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Public Goods v. Private Rights: Analyzing Government Inefficiencies in Environmental Protection

Watkins, Shannon Lea (2009) Public Goods v. Private Rights: Analyzing Government Inefficiencies in Environmental Protection. Undergraduate Thesis, University of Pittsburgh. (Unpublished)

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In this project, I describe the intergenerational nature of environmental public goods, and argue that the Supreme Court's inconsistent doctrine of legal standing is as an obstacle to the enforcement of environmental laws that provide these public goods. Public goods are goods that do not diminish as they are used or consumed and those that cannot be restricted in who consumes them, such as stable soil, an ecosystem, or clean air. Environmental public goods are particular in that they are intergenerational, meaning their provision is dependent upon consistent and long term commitment. Although Congress has passed numerous statutes that protect environmental goods, the executing agencies are often unmotivated or unable to uphold these laws and provide these goods. Though the courts offer a way for citizens to become involved in ensuring the consistency of an agency's official commitment, the Supreme Court's application of the standing doctrine poses three challenges to external actors seeking legal review. An institutional difference between the private nature of the Court and the public nature of environmental legislation explains the challenges groups have in demonstrating standing under environmental protection laws. These challenges are made increasingly difficult as the Court inconsistently applies this doctrine to limit access to rigorously demonstrated injuries felt by only a minority of the population. Finally, this paper proposes that by changing the definition of the injury or the injured, Congress can reconcile this public-private tension in a way that ensures access to the courts while meeting the Court's standing requirements.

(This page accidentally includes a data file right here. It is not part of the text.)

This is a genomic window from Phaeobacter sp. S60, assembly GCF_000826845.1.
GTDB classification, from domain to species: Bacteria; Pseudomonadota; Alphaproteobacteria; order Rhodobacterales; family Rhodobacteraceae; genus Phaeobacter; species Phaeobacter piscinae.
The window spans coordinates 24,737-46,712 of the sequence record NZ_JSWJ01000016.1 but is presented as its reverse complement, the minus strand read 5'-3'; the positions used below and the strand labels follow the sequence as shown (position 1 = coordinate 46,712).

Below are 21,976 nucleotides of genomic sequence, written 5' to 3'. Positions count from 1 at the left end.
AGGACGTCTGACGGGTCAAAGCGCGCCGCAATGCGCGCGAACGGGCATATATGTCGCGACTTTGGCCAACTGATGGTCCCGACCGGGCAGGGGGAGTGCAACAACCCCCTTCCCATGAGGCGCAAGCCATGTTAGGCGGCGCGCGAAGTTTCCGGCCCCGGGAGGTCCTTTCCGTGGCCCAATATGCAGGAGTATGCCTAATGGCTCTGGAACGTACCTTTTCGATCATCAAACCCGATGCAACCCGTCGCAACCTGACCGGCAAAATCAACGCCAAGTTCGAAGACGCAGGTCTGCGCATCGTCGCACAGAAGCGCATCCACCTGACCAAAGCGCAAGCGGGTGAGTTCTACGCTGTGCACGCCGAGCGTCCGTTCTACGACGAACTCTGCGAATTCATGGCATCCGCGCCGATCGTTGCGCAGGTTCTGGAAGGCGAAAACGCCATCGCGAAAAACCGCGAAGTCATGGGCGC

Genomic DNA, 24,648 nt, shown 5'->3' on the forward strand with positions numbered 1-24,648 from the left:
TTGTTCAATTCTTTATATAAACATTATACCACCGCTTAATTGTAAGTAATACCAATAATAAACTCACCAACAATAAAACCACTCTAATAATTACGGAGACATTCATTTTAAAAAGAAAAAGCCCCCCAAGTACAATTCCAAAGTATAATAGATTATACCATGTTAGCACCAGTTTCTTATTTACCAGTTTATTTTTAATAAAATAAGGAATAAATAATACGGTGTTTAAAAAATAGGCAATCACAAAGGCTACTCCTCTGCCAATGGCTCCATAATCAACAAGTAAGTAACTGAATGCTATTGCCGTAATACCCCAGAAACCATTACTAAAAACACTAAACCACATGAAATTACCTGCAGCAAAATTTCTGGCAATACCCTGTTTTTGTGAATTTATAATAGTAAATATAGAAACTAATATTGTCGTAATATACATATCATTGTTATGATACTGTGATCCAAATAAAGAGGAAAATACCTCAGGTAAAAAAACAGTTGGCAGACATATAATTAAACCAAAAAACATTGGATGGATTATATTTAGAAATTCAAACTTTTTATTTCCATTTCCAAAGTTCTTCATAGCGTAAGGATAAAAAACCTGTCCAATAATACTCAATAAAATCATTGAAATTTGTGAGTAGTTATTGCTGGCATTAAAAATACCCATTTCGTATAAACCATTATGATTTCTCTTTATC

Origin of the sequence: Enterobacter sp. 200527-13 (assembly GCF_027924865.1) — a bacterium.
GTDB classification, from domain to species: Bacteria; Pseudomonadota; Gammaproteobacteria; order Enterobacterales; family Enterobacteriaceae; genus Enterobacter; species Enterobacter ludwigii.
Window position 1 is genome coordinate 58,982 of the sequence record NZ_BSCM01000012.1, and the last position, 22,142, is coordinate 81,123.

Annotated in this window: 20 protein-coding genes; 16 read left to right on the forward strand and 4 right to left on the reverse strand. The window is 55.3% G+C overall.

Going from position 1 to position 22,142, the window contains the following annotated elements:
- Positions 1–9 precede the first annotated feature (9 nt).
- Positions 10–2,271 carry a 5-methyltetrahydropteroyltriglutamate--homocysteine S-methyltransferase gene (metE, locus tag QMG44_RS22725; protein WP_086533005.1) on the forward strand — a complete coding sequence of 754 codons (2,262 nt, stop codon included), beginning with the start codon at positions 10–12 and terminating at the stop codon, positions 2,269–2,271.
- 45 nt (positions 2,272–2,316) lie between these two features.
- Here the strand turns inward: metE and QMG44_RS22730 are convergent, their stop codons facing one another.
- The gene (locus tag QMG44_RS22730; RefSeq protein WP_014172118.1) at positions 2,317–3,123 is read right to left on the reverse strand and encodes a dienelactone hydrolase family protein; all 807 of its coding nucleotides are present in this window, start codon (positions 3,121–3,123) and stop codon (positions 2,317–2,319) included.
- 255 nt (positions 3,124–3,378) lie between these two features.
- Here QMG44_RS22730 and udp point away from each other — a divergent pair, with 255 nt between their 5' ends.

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Item Type: University of Pittsburgh ETD
Status: Unpublished
CreatorsEmailPitt UsernameORCID
Watkins, Shannon
ETD Committee:
TitleMemberEmail AddressPitt UsernameORCID
Committee ChairVictor, Jennifer
Committee MemberCollins,
Committee MemberBilakovics,
Committee MemberLowry,
Date: 17 August 2009
Date Type: Completion
Defense Date: 16 July 2009
Approval Date: 17 August 2009
Submission Date: 3 August 2009
Access Restriction: No restriction; Release the ETD for access worldwide immediately.
Institution: University of Pittsburgh
Schools and Programs: Dietrich School of Arts and Sciences > Political Science
David C. Frederick Honors College
Degree: BPhil - Bachelor of Philosophy
Thesis Type: Undergraduate Thesis
Refereed: Yes
Uncontrolled Keywords: citizen suit provisions; collective action; tragedy of the commons
Other ID:, etd-08032009-162223
Date Deposited: 10 Nov 2011 19:56
Last Modified: 15 Nov 2016 13:48


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